In South Africa, we are seeing environmental struggles being fought every day. Activists, communities, lawyers, school children and many others are fighting to protect the ecosystems that sustain us all.
Important battles have been won, including most recently the Deadly Air case which recognised poor air quality in South Africa’s Mpumalanga Highveld region as a breach of residents’ Constitutional right to an environment that is not harmful to their health and well-being.
But despite these successes, we are not winning the war. One of the main reasons for the ongoing environmental damage is because our legal and economic systems have been designed to promote human exploitation of Earth and to prioritise endless economic growth.
In order for humanity to flourish and successfully address the huge challenges facing us in the 21st century, including the climate crisis and accelerating loss of wild species and ecological communities, we need to transform our societies. We need societies that prioritise living in harmony within Nature, and the ethics of care and reciprocity. A world where all beings are protected and respected, and human systems are aligned with Earth systems, and guide people to act in the best interests of the whole Earth community. It is a world where the needs of all are met, restorative justice is applied to heal past and continuing injustices, and human well-being is improved by enhancing ecological health.
This is the kind of world we need. However, achieving this and addressing the most significant ecological and societal challenges of the 21st century, cannot be done within the existing legal and institutional frameworks. To get there, we need systemic change. Earth Jurisprudence is a transformative approach to achieving this vision for ecologically viable societies. It advocates consciously realigning societies so that we conform with the laws of Nature and remain within planetary boundaries, for the sake of human well-being and that of all members of the Earth Community.
Existing environmental laws have been hard fought for and used in progressive ways in South Africa and around the world. The significant rise in climate litigation over the past decade is an example of this. However, the courts cannot stop the climate, biodiversity, and associated societal, crises from accelerating because the legal system itself is part of the problem. The entire structure of our legal systems is designed to uphold human interests exclusively, to protect and encourage profit-seeking, and to aid in the transformation of Nature into resources and private property. The legal system ensures that decision-making prioritises economic considerations, and licences, permits and private property laws legitimise the very processes which allow the degradation of biodiversity and continued emission of enormous amounts of greenhouse gases. This places our governance systems out of sync with the ways of Earth.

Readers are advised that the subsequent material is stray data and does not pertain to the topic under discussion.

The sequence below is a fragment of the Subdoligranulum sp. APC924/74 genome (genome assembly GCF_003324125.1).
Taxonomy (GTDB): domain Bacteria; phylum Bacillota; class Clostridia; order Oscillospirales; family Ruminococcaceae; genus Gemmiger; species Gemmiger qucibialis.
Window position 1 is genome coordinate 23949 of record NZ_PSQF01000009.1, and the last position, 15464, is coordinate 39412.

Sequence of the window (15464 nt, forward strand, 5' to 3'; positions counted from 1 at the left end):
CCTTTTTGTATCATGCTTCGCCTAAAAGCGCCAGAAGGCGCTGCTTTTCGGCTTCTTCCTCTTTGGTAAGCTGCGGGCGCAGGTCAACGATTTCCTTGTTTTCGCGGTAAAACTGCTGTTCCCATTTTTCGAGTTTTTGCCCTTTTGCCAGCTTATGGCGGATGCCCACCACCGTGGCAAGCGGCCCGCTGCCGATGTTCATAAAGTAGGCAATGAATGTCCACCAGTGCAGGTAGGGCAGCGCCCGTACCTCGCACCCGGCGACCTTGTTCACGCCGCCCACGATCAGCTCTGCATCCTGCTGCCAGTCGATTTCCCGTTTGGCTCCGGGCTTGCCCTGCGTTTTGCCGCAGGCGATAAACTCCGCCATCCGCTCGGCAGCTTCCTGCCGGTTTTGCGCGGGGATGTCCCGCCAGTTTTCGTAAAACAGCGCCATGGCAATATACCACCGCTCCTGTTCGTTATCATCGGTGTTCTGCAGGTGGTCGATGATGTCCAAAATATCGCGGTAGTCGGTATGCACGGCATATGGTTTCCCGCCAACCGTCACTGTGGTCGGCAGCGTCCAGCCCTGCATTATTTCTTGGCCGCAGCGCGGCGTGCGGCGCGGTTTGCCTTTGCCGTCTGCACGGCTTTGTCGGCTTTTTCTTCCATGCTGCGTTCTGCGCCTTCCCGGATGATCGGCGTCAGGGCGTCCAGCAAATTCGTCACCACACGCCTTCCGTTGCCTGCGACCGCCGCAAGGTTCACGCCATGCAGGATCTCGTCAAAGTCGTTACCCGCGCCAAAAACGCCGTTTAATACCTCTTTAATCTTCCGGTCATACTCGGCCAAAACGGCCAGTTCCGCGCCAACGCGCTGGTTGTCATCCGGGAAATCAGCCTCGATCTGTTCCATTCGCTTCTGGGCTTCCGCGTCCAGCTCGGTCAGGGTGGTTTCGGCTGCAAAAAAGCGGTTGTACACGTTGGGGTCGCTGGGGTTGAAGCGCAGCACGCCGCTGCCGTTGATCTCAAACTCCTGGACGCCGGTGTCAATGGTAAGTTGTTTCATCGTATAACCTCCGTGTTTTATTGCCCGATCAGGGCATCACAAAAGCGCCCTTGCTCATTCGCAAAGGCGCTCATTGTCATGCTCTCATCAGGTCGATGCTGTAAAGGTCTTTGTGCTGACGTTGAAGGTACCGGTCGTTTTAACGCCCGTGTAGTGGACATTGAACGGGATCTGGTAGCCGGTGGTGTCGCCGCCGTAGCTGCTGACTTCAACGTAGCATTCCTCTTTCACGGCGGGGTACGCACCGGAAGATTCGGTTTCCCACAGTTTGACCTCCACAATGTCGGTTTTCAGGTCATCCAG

The scale, depth and urgency of the problem means that we need systemic change. Only in this way can we begin to address the underlying causes of the continued exploitation and pollution of our environments. Earth Jurisprudence explains how this can be done.
Earth Jurisprudence is a philosophical approach which contends that human governance and legal systems must operate within the bounds, and in alignment with, ecological and evolutionary systems. It recognises that humans are a part of, and rely on, Nature (the Earth Community). We are neither separate nor superior. All members of the Earth Community are subjects, not objects, of the law, and have inalienable rights to exist and to interact freely with other beings.
This approach not only recognises the rights of other members of the Earth Community, but also imposes legal duties on humans to respect those rights and to participate in maintaining the integrity, functioning, health and evolution of ecosystems. This would allow for the flourishing of life, diversity and healthy relationships instead of legitimising the exploitation of Earth. This encourages a system of democratic self-determination in which people aim to live well by contributing to the integrity and health of the ecological communities within which they live, and in which local communities have the right to decide how to do so. The concept of ‘living well’ or ‘well-being’ (sumak kawsay), referred to in the Constitution of Ecuador, is an example of this approach.
What would a world with Earth Jurisprudence look like?
While this concept is in many ways new and has grown substantially over the past 20 years, it can also be found in ancient traditions, particularly in indigenous laws and cosmologies. In practice, there is no single Earth Jurisprudence but a diversity of ‘bio-culturally specific’ Earth Jurisprudences, each of which reflect a particular human community’s understanding of how to regulate itself as part of the Earth Community.
Here are some examples of what may be contained in such an approach:
- Traditional science, indigenous knowledge and new laws would be integrated in order to determine how best to give effect to the duty to respect and live in harmony within Nature.
- Decision-making would be based on what best promotes the integrity and vitality of the whole Earth Community and would give power to local communities to enact these decisions.
- People would aspire to reach their full potential as human beings by enhancing their relationships with other people, animals and places rather than through consumerism and power.
- Rights of Nature would be recognised and protected by constitutions and legislation, including enhanced provisions for animal rights.
- Large-scale ecosystem restoration would be promoted and financed.
- Restorative, distributive and procedural justice measures would be implemented for communities worst affected by environmental and others forms of injustice.
By Cormac Cullinan, Founder and Director of the Wild Law Institute (WLI)